These pages provide information designed to present the history of steamboating in the Lake Champlain valley in an engaging manner.
Steam is defined by the dictionary as the vapor into which water is converted when heated, forming a white mist of minute water droplets in the air.
On the surface, this appears so simple a concept, yet humans have experimented with the harnessing of steam for hundreds of years.
The Greek mathematician and engineer Heron of Alexandria, in the year 200 B.C., describes in his book the workings of a steam engine.
Two hundred years later, in the first century A. D., the Roman architect Vitruvius would name the device the "Aeolipile", or as we now call it, "Heron's Engine".
While Heron does not claim to have invented the device he describes, he is attributed as the first person to document the workings of a steam engine.
In the later part of the 17th century, the French scientist Denis Papin developed the first pressure cooker which used sealed steam pressure to cook food. The device was known as Papin's Digester.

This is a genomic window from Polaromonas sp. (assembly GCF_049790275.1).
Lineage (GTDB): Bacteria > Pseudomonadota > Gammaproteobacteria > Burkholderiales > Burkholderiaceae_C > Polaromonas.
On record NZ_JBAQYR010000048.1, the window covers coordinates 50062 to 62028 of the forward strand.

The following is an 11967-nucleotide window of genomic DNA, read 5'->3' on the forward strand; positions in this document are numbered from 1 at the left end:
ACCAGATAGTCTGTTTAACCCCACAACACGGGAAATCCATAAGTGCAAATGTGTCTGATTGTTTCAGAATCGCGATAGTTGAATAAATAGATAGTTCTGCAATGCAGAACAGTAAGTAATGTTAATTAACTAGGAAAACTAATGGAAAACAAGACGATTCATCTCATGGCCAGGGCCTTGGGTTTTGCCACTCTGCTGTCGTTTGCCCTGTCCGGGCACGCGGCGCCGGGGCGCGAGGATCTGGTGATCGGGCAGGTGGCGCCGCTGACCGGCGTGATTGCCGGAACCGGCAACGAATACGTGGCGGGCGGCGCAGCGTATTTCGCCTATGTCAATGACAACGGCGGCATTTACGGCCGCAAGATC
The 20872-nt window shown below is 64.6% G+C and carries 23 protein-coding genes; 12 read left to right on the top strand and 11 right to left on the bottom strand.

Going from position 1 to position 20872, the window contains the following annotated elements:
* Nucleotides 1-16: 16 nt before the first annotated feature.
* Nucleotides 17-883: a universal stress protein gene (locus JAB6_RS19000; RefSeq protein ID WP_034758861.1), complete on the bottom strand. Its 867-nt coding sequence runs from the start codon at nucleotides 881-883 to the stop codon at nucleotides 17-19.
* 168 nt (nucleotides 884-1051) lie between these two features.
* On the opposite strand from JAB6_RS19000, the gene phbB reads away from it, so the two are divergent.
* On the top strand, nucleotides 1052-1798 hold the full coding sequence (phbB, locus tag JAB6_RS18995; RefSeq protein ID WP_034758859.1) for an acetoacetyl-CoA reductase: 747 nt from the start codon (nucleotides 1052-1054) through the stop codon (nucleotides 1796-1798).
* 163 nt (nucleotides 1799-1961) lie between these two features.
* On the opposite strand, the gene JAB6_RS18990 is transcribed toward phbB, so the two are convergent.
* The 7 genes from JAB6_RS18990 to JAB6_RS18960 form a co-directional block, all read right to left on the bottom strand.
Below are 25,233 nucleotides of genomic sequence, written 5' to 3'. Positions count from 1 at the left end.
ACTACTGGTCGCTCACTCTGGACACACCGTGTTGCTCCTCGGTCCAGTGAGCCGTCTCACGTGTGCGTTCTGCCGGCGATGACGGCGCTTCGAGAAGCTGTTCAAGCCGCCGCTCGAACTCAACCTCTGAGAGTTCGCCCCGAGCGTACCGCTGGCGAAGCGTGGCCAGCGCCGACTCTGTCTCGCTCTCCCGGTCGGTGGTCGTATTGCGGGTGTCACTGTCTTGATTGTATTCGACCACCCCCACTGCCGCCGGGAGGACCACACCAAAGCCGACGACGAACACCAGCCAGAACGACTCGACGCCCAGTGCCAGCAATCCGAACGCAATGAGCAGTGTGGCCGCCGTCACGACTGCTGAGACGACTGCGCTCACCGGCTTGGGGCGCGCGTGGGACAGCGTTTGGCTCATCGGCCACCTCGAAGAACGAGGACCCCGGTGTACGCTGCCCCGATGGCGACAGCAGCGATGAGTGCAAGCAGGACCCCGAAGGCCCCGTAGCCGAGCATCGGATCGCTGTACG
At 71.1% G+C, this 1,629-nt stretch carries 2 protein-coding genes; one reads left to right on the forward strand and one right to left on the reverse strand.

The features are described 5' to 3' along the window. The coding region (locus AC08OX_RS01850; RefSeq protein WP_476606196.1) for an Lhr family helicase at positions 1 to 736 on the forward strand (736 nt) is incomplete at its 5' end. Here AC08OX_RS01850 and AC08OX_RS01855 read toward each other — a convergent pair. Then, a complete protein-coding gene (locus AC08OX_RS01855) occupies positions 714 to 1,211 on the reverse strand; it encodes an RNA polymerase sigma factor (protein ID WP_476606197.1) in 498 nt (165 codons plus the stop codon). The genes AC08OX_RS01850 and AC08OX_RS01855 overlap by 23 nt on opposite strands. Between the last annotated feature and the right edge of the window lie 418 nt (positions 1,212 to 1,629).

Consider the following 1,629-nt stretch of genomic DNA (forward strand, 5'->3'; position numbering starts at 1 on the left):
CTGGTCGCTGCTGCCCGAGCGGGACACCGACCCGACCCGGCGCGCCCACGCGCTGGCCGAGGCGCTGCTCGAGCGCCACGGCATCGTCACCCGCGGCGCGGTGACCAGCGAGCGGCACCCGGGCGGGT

Early Industrial Application
A native of Britain’s mining region of Devon, Thomas Savery knew that one of the most persistent problems facing the mining industry was the flooding of tunnels and shafts. While the principles of the steam pump were well known at the time, it was Savory who secured a patent in 1698.
Piston and Cylinder Engine
It was not until 1712, however, that a commercially successful piston-and-cylinder engine came into use, invented by Thomas Newcomen. The first practical use of this steam engine, like Savery’s invention, was to pump water out of coal mines, and this steam engine would remain basically unchanged until the early 20th century.